Simple scenario. We have a form that the user has to fill in. There are 3 text inputs and 8 select boxes, and all of them are required. How can you quickly make sure that they’re all filled in?

function isFormFilled (form) {
    // get all inputs and selects and merge them into single array. Because querySelectorAll is returning nodeList, which has to be transformed into array to perform any array-based methods on it, we've to use slice method on our query results.
    var slice = Array.prototype.slice; // just a quick shorthand
    var inputs = slice.call(form.querySelectorAll('input')).concat(slice.call(form.querySelectorAll('select')));
    
    return inputs.map(function (input) {
        return input.value;
    }).every(function (value) {
        return value !== '' && value !== '0';
    });
}

Now if any of your input or select boxes will have an no or 0 value, the function will return false which will explicitly answer the given question isFormFilled?

Of course every method’s check is completely up to you and you can perform any validation methods in there.

Finding maximum string length with reduce

Iterate through all values, get their lengths and compare to each other. Then return characters count of the longest one.

function getMaximumStringLength (list) {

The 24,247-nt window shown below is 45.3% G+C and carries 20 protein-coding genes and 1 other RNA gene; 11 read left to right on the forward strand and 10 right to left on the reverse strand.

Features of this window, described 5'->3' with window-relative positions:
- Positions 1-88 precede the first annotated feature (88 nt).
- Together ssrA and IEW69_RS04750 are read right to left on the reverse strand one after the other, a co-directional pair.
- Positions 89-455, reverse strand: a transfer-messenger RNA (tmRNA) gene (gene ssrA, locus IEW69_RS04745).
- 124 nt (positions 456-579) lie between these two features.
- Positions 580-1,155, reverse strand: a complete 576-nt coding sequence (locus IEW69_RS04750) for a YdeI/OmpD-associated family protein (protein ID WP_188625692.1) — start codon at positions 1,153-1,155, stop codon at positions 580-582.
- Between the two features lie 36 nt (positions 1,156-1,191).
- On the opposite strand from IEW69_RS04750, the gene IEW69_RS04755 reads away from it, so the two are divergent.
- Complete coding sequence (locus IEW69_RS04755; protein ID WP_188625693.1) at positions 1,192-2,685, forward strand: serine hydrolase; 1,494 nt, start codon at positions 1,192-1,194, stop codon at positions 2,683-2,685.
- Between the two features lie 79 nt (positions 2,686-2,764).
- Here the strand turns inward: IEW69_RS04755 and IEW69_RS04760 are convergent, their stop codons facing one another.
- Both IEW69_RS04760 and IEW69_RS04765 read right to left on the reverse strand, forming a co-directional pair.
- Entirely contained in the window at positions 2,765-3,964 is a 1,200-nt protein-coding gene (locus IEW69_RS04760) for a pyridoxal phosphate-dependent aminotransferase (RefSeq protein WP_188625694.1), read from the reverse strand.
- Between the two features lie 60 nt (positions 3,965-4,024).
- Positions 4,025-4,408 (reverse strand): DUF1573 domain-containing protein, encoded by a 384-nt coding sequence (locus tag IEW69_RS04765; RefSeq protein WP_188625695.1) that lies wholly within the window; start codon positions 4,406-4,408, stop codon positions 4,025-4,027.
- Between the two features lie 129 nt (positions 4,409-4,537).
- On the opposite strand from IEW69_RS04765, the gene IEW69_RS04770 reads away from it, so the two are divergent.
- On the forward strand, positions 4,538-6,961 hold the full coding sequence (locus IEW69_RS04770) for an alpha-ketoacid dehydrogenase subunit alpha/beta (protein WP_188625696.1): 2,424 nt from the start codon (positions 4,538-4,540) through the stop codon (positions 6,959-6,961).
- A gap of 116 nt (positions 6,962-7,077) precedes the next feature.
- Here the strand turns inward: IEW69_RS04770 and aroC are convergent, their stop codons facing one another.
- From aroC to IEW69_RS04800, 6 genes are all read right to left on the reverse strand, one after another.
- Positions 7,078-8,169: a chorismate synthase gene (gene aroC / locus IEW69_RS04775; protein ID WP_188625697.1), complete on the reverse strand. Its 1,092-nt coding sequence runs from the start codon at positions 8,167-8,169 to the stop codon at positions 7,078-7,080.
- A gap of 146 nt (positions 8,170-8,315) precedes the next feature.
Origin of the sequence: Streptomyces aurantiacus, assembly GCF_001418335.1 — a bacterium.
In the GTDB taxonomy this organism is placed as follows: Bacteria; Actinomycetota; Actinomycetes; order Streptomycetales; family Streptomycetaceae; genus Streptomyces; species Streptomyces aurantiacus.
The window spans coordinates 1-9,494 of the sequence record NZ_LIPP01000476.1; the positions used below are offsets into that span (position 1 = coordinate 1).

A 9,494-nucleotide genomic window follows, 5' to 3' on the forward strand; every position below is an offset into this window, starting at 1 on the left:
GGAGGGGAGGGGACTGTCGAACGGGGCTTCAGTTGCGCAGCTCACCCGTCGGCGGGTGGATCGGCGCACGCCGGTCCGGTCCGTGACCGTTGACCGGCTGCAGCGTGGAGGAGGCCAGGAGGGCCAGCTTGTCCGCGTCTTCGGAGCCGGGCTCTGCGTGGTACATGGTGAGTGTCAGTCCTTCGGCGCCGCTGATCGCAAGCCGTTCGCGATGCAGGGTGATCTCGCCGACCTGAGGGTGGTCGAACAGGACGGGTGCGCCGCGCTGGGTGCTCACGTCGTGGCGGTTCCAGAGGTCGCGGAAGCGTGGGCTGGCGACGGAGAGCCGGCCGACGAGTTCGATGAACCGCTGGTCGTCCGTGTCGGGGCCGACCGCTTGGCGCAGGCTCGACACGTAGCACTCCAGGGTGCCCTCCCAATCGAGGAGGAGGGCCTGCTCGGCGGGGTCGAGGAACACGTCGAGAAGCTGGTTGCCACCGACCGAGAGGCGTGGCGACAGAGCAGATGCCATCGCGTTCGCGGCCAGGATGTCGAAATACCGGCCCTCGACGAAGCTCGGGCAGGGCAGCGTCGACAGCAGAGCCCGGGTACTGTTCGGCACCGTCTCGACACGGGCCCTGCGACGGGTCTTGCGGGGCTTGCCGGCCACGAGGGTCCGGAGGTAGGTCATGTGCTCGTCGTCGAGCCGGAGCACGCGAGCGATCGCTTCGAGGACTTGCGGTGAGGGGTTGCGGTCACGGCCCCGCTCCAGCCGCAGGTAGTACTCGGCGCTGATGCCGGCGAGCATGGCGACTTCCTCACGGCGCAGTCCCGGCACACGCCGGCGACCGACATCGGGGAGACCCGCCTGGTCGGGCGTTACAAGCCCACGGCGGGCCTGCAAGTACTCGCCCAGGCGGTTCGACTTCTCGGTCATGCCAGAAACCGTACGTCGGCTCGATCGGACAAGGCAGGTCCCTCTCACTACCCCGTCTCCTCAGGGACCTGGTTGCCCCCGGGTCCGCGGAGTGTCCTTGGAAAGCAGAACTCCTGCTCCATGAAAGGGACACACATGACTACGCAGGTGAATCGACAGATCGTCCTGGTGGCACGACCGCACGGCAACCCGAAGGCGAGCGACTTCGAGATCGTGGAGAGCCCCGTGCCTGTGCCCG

return list.reduce(function (acc, value) {
        return value.length > acc ? value.length : acc;
    }, 0);
}

Cross-browser compatibility issues

If you’re still concerned about backward compatibility with browsers like IE8, there are plenty of options you can choose from. Amp, Lo-Dash, Underscore to just name a few. Utilities libraries are very popular lately, therefore you won’t have any problems with finding one that will suit your needs.

The only difference you’ll probably encounter is that those functions won’t be bound to array prototype, therefore you’ll have to call them as a regular functions, passing an array as the first argument eg.

_.map(myArray, function (value, i) { ... });
_.filter(myArray, function (value, i) { ... });
_.reduce(myArray, function (acc, value, i) { ... });

More informations

If you want to read in depth about all available methods, their quirks, browser incompatibilities etc., go to Mozilla Developer Network, where you can find every piece of information you’ll need.